His family developed a driven brace, quick and foolproof to install, without having to dig post-holes. “The two brace posts are driven into the ground, and there’s a guide tube on each post that’s cut and welded into that post at a 45-degree angle,” Henneken says. “After you’ve driven the post to the depth of the guide tube, you put the anchor rod through the guide tube, drive the rod into the ground and bolt it in place.” The fence is engineered for a brace every quarter mile.

The new technology in wire – and improvements in tensile strength and durability – may make traditional bracing inadequate for a suspension fence. This new brace is stronger than the new wire, so the braces always hold. When using new high-tensile 14-gauge green wire (higher strength than the old, softer, high-carbon wire), this brace exceeds the test for pulling that wire and will hold better.

Stockmen are always looking for ways to minimize expense and labor in maintaining adequate fencing. New materials for suspension fences are making them attractive in terms of installation costs and longevity. A big advantage to suspension fencing is fewer posts. This is helpful in rocky terrain, and also in terms of cost and labor for installation and maintenance. Suspension fences have more resilience when struck by animals or vehicles, and therefore less damage to the fence.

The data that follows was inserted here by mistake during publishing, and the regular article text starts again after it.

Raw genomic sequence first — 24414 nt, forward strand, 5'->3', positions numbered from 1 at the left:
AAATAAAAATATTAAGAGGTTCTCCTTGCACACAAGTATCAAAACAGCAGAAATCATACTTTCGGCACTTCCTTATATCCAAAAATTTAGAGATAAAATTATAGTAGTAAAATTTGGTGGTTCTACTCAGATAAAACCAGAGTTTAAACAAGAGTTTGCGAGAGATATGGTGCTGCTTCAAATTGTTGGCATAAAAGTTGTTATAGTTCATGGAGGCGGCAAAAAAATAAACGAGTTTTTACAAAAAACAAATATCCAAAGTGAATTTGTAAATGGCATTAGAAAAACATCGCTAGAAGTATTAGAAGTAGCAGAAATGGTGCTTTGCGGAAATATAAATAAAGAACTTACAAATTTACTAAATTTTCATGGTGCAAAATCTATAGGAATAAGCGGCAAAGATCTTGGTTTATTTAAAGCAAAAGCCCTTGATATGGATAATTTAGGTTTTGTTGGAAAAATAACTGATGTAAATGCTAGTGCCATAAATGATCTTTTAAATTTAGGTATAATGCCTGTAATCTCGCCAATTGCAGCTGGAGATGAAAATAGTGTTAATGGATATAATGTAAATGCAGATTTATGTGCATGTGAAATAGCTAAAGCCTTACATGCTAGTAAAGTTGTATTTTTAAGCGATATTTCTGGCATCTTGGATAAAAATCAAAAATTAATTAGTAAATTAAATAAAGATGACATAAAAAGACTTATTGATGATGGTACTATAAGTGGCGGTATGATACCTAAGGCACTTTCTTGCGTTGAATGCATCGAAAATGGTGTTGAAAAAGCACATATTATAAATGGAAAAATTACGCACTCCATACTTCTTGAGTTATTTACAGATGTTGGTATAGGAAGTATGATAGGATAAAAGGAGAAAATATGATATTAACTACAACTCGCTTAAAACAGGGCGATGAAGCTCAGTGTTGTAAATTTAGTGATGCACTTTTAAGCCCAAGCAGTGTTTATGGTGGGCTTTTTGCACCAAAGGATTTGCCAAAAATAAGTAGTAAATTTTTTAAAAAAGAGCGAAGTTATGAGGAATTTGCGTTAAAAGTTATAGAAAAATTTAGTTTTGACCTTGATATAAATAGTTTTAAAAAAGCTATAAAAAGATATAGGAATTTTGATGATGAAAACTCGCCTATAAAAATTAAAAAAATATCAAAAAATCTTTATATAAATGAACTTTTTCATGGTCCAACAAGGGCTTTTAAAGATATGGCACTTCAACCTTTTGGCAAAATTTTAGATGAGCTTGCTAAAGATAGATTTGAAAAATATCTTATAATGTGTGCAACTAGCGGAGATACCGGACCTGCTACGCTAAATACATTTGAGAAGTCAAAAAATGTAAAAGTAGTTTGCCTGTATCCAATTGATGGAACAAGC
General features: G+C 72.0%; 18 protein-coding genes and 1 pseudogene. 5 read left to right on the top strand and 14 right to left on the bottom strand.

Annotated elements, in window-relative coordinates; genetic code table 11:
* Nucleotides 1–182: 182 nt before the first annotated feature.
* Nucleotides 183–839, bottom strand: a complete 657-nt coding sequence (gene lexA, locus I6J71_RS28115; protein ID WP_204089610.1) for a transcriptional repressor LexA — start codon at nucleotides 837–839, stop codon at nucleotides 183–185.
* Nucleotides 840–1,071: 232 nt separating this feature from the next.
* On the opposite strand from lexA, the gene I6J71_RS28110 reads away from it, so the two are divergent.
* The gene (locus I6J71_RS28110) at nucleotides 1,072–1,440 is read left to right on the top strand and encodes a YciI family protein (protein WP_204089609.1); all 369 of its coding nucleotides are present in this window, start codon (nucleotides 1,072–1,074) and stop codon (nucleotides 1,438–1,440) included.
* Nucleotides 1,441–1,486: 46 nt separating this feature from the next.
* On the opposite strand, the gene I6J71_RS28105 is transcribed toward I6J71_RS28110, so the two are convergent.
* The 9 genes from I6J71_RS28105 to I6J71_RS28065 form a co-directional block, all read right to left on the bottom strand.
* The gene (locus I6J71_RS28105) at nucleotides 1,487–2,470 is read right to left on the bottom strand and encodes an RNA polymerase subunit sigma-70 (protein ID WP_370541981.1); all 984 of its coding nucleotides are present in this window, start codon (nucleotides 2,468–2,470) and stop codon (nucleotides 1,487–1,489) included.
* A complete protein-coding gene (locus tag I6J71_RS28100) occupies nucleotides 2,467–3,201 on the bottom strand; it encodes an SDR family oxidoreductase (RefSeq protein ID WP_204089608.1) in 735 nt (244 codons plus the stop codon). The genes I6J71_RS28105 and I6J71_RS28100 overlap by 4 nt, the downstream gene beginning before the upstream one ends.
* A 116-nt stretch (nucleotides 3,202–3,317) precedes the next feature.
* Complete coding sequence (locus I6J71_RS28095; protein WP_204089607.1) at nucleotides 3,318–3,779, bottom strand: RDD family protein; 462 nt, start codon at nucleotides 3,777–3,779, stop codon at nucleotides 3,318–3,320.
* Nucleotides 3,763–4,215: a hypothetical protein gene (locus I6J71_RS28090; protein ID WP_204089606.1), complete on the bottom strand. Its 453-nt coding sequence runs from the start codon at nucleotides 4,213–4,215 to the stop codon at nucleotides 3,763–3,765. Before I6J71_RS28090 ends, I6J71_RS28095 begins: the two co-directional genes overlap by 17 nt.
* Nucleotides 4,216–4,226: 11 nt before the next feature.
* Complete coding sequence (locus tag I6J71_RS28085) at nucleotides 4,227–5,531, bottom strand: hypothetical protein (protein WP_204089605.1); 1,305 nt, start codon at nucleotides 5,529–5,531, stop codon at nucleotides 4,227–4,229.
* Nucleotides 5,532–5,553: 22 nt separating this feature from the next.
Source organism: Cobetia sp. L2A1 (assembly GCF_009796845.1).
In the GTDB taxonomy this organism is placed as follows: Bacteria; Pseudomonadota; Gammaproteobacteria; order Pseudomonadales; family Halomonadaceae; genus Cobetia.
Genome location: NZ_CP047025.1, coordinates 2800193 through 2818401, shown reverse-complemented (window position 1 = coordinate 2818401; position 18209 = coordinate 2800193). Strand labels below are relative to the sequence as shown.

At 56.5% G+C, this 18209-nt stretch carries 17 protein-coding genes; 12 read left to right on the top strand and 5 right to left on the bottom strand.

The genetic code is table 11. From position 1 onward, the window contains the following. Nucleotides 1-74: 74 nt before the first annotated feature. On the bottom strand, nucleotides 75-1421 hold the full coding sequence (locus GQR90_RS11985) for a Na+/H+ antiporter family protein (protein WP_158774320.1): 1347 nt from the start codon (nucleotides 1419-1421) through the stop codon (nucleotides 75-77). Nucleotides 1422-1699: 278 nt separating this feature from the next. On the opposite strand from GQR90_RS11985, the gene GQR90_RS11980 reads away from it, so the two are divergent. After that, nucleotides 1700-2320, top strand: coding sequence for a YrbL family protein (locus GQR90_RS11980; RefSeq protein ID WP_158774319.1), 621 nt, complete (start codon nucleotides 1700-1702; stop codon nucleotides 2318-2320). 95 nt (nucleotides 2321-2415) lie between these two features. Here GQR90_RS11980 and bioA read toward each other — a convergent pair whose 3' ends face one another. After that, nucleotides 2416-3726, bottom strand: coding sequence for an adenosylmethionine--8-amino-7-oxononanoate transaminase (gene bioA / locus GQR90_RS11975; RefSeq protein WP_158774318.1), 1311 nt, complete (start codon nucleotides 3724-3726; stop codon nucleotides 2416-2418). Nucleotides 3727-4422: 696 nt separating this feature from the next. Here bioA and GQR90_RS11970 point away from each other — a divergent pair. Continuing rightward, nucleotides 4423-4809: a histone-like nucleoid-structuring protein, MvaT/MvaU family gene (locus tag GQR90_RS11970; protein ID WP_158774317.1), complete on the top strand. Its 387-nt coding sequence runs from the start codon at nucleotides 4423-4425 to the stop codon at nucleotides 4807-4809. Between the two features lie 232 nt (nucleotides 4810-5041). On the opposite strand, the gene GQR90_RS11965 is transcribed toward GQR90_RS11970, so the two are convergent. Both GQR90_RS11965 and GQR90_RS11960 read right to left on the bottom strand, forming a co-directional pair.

The Hanneken family developed their first suspension fence products in the 1970s, originally as a means to create better fencing on their own ranches. Later they formed the Southwest Fence Systems and Southwest Fence and Supply Company, Inc. According to Chris Hanneken, their unique braces and lightweight stays make this fencing highly durable, minimizing maintenance. Their system is now used throughout the country on farms and ranches and by county and state municipalities, oilfields, the Nature Conservancy, U.S. Department of Transportation, park districts, Natural Resource Conservation Service, and other entities.

Early suspension fences used wooden stays, which provided good visibility to livestock and wildlife, but were labor intensive and costly to install. Then ranchers tried metal twist stays, but those had poor visibility and were not always easy to install. Twist stays are easily bent by wildlife hitting the fence or going under or over it, leaving stays permanently bent. Bent stays compromise height or positioning of wires and effectiveness of a fence to hold livestock – and are almost impossible to remove without bolt cutters once they become bent.